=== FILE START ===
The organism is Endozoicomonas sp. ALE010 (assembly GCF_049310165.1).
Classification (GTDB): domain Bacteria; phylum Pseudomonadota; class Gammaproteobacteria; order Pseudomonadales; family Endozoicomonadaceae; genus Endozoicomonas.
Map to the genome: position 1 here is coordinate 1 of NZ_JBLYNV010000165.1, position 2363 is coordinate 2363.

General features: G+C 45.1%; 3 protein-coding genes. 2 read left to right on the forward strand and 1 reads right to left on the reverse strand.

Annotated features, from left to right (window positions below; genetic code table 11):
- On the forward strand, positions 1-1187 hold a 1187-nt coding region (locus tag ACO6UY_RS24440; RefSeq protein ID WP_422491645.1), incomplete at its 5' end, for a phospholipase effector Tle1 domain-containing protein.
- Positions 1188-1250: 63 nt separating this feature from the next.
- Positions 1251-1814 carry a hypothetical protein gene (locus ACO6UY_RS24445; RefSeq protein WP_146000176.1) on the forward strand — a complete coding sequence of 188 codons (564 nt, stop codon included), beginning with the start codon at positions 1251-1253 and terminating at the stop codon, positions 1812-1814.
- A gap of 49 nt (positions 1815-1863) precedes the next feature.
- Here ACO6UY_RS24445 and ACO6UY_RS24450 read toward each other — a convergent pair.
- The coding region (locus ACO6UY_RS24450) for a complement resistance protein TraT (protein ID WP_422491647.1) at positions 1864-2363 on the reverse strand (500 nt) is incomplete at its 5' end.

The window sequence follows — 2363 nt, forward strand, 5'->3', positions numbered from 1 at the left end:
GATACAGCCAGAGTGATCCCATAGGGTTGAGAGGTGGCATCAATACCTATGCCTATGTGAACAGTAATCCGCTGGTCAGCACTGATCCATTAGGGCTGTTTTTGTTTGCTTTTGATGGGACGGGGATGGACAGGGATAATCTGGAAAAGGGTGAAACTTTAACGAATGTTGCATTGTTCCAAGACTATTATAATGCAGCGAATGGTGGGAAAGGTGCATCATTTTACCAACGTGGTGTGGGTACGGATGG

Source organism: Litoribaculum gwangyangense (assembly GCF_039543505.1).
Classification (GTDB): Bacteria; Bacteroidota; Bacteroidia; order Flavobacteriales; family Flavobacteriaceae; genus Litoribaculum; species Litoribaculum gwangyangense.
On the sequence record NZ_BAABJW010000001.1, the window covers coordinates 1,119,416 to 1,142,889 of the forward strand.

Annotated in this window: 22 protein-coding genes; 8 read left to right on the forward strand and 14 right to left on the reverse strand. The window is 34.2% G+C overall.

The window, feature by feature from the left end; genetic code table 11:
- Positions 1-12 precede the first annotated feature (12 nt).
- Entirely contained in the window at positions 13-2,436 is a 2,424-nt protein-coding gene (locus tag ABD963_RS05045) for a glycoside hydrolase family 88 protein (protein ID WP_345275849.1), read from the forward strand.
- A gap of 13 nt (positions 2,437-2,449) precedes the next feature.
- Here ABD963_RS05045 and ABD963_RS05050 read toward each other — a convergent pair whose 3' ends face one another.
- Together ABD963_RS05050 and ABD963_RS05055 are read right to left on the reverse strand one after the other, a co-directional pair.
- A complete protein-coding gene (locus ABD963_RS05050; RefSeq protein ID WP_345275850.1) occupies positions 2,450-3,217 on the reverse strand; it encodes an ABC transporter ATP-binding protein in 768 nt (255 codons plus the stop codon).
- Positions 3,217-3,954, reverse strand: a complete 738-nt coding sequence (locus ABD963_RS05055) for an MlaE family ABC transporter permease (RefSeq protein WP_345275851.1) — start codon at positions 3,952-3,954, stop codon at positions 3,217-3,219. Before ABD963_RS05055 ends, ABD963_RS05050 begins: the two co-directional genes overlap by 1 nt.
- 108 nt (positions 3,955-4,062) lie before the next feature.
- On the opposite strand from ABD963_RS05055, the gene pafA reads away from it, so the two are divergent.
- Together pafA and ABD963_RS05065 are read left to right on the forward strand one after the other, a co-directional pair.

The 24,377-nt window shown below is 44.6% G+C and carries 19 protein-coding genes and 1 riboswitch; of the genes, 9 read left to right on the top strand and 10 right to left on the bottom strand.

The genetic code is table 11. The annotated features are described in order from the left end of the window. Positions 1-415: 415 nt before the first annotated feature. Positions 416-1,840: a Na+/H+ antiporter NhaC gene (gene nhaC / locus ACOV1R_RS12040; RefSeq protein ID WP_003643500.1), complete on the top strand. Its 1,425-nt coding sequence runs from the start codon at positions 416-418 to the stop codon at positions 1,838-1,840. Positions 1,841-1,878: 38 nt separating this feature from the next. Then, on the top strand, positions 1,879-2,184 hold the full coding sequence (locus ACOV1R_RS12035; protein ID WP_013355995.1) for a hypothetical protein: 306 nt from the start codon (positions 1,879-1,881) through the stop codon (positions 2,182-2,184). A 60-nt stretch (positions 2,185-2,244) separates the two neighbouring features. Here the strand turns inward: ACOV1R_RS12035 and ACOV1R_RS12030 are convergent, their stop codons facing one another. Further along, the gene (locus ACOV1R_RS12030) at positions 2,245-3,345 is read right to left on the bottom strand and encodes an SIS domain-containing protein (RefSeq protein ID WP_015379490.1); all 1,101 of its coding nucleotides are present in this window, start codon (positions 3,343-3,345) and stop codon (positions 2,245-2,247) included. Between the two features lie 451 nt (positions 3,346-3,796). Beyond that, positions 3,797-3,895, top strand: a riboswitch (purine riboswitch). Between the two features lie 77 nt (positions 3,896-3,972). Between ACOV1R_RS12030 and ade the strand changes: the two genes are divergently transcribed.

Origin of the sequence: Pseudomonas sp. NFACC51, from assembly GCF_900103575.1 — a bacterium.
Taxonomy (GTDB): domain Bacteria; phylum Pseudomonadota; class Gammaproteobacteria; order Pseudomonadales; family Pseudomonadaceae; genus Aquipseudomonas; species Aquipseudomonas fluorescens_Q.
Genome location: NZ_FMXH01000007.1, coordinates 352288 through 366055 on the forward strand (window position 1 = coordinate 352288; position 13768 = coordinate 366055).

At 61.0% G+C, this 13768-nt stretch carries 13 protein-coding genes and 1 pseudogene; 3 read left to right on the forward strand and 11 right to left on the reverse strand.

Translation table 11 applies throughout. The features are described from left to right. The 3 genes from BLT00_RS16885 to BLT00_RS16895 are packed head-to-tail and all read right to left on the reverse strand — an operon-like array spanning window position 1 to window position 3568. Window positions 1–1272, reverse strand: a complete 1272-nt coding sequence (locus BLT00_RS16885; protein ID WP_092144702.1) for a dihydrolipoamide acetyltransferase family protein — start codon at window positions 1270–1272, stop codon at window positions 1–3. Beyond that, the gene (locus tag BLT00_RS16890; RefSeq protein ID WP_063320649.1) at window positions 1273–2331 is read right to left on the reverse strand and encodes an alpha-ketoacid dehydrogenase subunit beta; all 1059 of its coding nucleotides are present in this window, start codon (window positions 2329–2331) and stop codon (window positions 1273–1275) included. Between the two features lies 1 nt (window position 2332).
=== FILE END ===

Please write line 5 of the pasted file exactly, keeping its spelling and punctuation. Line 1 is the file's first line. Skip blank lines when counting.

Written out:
Annotated features, from left to right (window positions below; genetic code table 11):